Fetal distress occurs when a baby’s health is compromised while it is still in the uterus. It can happen during labour and delivery or even set in before labour has started. If not caught and treated in time, it can lead to serious injury or the death of the baby.
Like many health crises, fetal distress is accompanied by symptoms and signs that you and the medical personnel on your healthcare team should be watching for throughout your pregnancy. In this article, we’ll review the most common signs and how a birth injury lawyer can help if your doctor’s failure to recognize them harms your child.
Abnormal Heart Rate
The normal baseline for a healthy fetus heart rate is between 110 and 160 beats per minute. Any deviation, especially for extended periods of time, may be a sign that something is wrong.
Tachycardia is a condition that occurs if the fetal heart rate goes above 160 beats per minute for extended periods of time (usually more than 10 minutes). Since it may be a sign of fetal distress, further investigation is necessary.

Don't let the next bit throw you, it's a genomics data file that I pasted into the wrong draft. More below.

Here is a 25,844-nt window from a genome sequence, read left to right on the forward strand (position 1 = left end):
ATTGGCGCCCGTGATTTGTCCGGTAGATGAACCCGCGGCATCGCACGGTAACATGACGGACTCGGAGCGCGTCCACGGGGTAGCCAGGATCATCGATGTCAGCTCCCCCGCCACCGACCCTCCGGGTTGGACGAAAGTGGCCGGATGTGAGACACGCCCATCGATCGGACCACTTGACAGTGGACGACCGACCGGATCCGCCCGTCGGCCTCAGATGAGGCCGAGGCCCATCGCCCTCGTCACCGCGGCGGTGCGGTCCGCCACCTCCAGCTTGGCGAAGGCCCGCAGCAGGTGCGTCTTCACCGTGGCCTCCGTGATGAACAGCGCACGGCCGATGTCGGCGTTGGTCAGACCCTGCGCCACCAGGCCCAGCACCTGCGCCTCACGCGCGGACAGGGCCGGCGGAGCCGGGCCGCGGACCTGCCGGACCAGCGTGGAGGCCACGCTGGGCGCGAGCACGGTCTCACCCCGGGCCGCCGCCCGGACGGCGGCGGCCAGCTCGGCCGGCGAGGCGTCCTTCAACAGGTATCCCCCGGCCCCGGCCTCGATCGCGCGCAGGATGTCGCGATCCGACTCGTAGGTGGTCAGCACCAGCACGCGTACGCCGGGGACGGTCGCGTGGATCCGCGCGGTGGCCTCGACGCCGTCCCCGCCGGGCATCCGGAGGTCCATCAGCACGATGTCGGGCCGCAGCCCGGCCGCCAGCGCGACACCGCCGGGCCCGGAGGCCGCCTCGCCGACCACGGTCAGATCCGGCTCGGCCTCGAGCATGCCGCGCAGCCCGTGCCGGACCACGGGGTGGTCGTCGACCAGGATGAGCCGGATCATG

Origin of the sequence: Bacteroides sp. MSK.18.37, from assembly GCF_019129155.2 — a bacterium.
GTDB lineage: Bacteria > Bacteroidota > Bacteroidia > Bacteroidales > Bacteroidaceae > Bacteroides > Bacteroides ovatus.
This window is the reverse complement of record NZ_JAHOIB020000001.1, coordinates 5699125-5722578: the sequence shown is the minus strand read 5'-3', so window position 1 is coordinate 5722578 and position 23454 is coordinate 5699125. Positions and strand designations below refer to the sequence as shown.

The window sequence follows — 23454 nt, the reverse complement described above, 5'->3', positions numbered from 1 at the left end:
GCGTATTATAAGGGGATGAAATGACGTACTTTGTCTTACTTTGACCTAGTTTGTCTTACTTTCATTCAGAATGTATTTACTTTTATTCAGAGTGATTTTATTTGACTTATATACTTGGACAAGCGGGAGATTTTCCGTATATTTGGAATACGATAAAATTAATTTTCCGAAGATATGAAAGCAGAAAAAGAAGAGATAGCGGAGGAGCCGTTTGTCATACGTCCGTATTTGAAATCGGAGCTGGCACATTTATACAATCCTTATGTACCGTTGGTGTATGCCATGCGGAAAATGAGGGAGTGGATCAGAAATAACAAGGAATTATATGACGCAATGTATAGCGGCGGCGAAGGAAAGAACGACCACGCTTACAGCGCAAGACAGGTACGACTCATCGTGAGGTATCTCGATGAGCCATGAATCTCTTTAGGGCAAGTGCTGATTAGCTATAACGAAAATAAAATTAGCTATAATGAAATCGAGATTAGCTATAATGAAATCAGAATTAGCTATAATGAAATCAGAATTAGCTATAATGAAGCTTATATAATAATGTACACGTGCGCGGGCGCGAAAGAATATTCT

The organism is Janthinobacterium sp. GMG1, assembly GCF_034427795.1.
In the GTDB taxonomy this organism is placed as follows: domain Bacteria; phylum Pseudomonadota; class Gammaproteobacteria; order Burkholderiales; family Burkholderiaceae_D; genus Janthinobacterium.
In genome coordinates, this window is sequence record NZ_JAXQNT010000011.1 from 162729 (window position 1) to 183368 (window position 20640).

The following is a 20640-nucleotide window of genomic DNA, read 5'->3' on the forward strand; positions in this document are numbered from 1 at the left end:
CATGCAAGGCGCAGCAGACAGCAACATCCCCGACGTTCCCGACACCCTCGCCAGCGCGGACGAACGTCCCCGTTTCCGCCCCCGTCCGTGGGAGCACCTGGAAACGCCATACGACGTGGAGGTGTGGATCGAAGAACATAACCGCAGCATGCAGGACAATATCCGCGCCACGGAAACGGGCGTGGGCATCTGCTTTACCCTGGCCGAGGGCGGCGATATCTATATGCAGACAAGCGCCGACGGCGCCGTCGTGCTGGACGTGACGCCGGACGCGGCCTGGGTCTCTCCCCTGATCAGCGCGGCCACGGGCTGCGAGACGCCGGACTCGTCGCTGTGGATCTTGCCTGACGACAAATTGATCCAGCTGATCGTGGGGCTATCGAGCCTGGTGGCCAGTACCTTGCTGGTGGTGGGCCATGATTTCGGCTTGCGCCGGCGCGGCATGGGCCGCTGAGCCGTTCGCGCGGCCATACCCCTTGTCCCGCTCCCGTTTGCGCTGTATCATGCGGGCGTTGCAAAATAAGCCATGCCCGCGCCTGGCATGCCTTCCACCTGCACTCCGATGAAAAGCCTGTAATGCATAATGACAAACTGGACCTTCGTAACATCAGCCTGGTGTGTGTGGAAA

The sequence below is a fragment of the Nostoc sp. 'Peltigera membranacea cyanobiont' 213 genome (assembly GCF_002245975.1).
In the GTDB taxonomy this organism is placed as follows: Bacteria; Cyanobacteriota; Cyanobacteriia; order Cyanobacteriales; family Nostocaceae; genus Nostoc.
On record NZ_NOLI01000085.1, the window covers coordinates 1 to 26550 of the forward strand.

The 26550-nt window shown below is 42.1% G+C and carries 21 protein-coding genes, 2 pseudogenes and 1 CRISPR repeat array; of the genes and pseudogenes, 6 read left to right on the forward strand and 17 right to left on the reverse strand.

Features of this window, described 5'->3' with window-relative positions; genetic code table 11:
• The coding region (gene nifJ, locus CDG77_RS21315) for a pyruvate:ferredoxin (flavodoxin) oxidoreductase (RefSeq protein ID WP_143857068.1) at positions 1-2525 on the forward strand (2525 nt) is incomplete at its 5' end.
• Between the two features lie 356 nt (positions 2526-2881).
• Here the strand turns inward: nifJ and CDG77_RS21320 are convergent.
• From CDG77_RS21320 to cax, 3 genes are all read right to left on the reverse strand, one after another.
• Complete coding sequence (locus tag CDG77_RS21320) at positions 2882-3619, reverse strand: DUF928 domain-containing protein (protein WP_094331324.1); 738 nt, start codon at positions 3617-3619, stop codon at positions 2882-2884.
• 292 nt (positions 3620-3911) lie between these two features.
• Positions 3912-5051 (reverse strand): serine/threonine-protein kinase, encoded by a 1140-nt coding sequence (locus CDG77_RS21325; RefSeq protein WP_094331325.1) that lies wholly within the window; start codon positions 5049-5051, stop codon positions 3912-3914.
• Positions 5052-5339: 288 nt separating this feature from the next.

Bradycardia, which occurs when the fetal heart rate drops below 110 beats per minute, usually means that your baby is not getting enough oxygen. It is a known indicator of fetal distress and should always be investigated by your healthcare provider.
Any dip below the baseline fetal heart rate is called a deceleration. When they occur during the early stages of delivery and mirror the mother’s contractions, the decrease in heart rate is believed to be caused by head compression during contractions. Obstetrical literature has traditionally treated these early decelerations as normal, but newer studies suggest that no deceleration is totally harmless and that prolonged or excessive head compression may harm the baby.
Variable decelerations occur when the fetal heart rate drops more than 15 beats per minute for anywhere from 15 seconds to two minutes. They appear during labour and are thought to be caused by umbilical cord compression. There are two types:
- Uncomplicated: With uncomplicated variable decelerations, there is an initial spike in the baby’s heart rate, followed by a dip and then another spike before the heart rate returns to normal. If this pattern is repetitive, it may be a sign of intermittent lack of oxygen and other labour-related difficulties.